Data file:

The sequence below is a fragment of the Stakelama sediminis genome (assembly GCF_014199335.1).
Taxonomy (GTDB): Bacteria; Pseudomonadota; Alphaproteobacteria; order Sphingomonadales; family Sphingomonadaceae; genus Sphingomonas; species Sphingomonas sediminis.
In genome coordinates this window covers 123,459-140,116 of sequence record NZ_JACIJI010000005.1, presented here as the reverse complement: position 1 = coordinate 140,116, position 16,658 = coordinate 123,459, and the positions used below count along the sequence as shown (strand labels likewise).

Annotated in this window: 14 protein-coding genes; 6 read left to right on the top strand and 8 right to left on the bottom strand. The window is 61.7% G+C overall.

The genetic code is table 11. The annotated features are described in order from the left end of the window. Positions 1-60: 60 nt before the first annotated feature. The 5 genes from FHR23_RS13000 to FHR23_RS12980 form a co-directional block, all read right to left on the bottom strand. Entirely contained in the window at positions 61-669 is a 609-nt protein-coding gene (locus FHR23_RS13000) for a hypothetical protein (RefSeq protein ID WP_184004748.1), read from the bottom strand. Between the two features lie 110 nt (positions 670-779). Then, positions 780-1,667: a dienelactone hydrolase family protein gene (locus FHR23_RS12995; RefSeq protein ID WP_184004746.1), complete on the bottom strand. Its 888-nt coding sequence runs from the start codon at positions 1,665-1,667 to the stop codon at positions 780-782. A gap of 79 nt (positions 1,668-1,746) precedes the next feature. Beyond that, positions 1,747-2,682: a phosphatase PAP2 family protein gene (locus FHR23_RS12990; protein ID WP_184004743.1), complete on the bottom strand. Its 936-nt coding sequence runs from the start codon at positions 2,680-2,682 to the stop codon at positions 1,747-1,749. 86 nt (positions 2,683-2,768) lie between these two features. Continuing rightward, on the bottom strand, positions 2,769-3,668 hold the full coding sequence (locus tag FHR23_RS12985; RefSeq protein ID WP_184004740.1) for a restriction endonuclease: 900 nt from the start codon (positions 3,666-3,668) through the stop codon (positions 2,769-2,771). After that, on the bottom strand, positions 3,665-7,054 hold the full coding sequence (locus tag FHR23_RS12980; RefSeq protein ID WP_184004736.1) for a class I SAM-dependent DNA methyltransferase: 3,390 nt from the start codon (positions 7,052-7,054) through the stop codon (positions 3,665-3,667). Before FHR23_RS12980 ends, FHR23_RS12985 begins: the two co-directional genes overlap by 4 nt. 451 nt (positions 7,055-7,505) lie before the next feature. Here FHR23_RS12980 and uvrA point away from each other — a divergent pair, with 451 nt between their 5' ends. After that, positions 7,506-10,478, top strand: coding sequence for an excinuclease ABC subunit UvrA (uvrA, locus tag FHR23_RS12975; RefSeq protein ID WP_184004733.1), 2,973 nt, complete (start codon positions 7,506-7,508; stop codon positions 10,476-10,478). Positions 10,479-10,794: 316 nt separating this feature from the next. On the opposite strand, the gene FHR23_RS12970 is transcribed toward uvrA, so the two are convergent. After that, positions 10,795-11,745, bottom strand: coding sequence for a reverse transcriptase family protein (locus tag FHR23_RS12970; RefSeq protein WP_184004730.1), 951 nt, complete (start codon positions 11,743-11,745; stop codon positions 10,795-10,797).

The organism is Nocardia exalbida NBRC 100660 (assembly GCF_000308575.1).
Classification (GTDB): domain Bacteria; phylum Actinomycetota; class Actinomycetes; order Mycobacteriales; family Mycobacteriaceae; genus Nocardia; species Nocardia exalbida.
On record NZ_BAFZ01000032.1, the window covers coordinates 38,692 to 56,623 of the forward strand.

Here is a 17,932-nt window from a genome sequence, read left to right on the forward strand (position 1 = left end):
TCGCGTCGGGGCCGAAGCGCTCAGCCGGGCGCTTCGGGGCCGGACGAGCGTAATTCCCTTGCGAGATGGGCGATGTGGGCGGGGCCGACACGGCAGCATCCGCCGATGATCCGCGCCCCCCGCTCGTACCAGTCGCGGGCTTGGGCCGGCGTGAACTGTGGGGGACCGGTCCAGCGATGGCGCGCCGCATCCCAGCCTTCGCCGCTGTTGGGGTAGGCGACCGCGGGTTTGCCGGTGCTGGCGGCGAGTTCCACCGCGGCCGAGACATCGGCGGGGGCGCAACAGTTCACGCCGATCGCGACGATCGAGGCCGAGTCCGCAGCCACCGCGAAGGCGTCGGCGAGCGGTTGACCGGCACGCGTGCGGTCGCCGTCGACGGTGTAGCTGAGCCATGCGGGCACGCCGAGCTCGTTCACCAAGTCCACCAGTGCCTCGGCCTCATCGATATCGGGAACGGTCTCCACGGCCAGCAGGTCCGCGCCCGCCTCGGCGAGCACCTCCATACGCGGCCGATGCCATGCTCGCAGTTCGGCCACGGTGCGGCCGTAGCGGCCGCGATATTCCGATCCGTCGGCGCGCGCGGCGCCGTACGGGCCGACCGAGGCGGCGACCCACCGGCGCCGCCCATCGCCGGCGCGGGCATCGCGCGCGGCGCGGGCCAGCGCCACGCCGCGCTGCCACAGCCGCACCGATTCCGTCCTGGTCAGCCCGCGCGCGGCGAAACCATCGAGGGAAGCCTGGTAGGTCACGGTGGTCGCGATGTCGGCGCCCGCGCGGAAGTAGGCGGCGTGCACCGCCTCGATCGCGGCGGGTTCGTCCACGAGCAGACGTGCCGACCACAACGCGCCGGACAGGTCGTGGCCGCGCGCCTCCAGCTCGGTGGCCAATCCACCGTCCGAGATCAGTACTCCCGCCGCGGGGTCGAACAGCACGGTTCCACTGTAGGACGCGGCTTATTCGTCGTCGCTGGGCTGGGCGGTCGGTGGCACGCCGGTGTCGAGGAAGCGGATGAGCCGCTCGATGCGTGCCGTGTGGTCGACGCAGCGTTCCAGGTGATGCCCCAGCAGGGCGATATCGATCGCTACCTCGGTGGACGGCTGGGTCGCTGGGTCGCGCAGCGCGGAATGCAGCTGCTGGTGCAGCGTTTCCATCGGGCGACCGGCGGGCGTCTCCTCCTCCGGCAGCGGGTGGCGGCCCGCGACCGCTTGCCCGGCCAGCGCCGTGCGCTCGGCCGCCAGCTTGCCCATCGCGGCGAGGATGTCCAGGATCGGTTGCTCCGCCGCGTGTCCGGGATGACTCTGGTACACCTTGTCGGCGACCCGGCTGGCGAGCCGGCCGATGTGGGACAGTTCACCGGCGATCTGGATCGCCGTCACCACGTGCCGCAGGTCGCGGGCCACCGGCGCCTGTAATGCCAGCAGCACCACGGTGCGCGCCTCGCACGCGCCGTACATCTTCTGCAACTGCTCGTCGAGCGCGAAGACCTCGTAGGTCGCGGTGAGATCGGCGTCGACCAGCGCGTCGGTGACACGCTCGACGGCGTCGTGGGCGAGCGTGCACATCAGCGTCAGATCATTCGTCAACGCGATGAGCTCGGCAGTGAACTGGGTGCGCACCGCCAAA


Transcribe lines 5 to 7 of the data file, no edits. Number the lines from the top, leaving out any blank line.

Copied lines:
The genetic code is table 11. The annotated features are described in order from the left end of the window. Positions 1-60: 60 nt before the first annotated feature. The 5 genes from FHR23_RS13000 to FHR23_RS12980 form a co-directional block, all read right to left on the bottom strand. Entirely contained in the window at positions 61-669 is a 609-nt protein-coding gene (locus FHR23_RS13000) for a hypothetical protein (RefSeq protein ID WP_184004748.1), read from the bottom strand. Between the two features lie 110 nt (positions 670-779). Then, positions 780-1,667: a dienelactone hydrolase family protein gene (locus FHR23_RS12995; RefSeq protein ID WP_184004746.1), complete on the bottom strand. Its 888-nt coding sequence runs from the start codon at positions 1,665-1,667 to the stop codon at positions 780-782. A gap of 79 nt (positions 1,668-1,746) precedes the next feature. Beyond that, positions 1,747-2,682: a phosphatase PAP2 family protein gene (locus FHR23_RS12990; protein ID WP_184004743.1), complete on the bottom strand. Its 936-nt coding sequence runs from the start codon at positions 2,680-2,682 to the stop codon at positions 1,747-1,749. 86 nt (positions 2,683-2,768) lie between these two features. Continuing rightward, on the bottom strand, positions 2,769-3,668 hold the full coding sequence (locus tag FHR23_RS12985; RefSeq protein ID WP_184004740.1) for a restriction endonuclease: 900 nt from the start codon (positions 3,666-3,668) through the stop codon (positions 2,769-2,771). After that, on the bottom strand, positions 3,665-7,054 hold the full coding sequence (locus tag FHR23_RS12980; RefSeq protein ID WP_184004736.1) for a class I SAM-dependent DNA methyltransferase: 3,390 nt from the start codon (positions 7,052-7,054) through the stop codon (positions 3,665-3,667). Before FHR23_RS12980 ends, FHR23_RS12985 begins: the two co-directional genes overlap by 4 nt. 451 nt (positions 7,055-7,505) lie before the next feature. Here FHR23_RS12980 and uvrA point away from each other — a divergent pair, with 451 nt between their 5' ends. After that, positions 7,506-10,478, top strand: coding sequence for an excinuclease ABC subunit UvrA (uvrA, locus tag FHR23_RS12975; RefSeq protein ID WP_184004733.1), 2,973 nt, complete (start codon positions 7,506-7,508; stop codon positions 10,476-10,478). Positions 10,479-10,794: 316 nt separating this feature from the next. On the opposite strand, the gene FHR23_RS12970 is transcribed toward uvrA, so the two are convergent. After that, positions 10,795-11,745, bottom strand: coding sequence for a reverse transcriptase family protein (locus tag FHR23_RS12970; RefSeq protein WP_184004730.1), 951 nt, complete (start codon positions 11,743-11,745; stop codon positions 10,795-10,797).

The organism is Nocardia exalbida NBRC 100660 (assembly GCF_000308575.1).
Classification (GTDB): domain Bacteria; phylum Actinomycetota; class Actinomycetes; order Mycobacteriales; family Mycobacteriaceae; genus Nocardia; species Nocardia exalbida.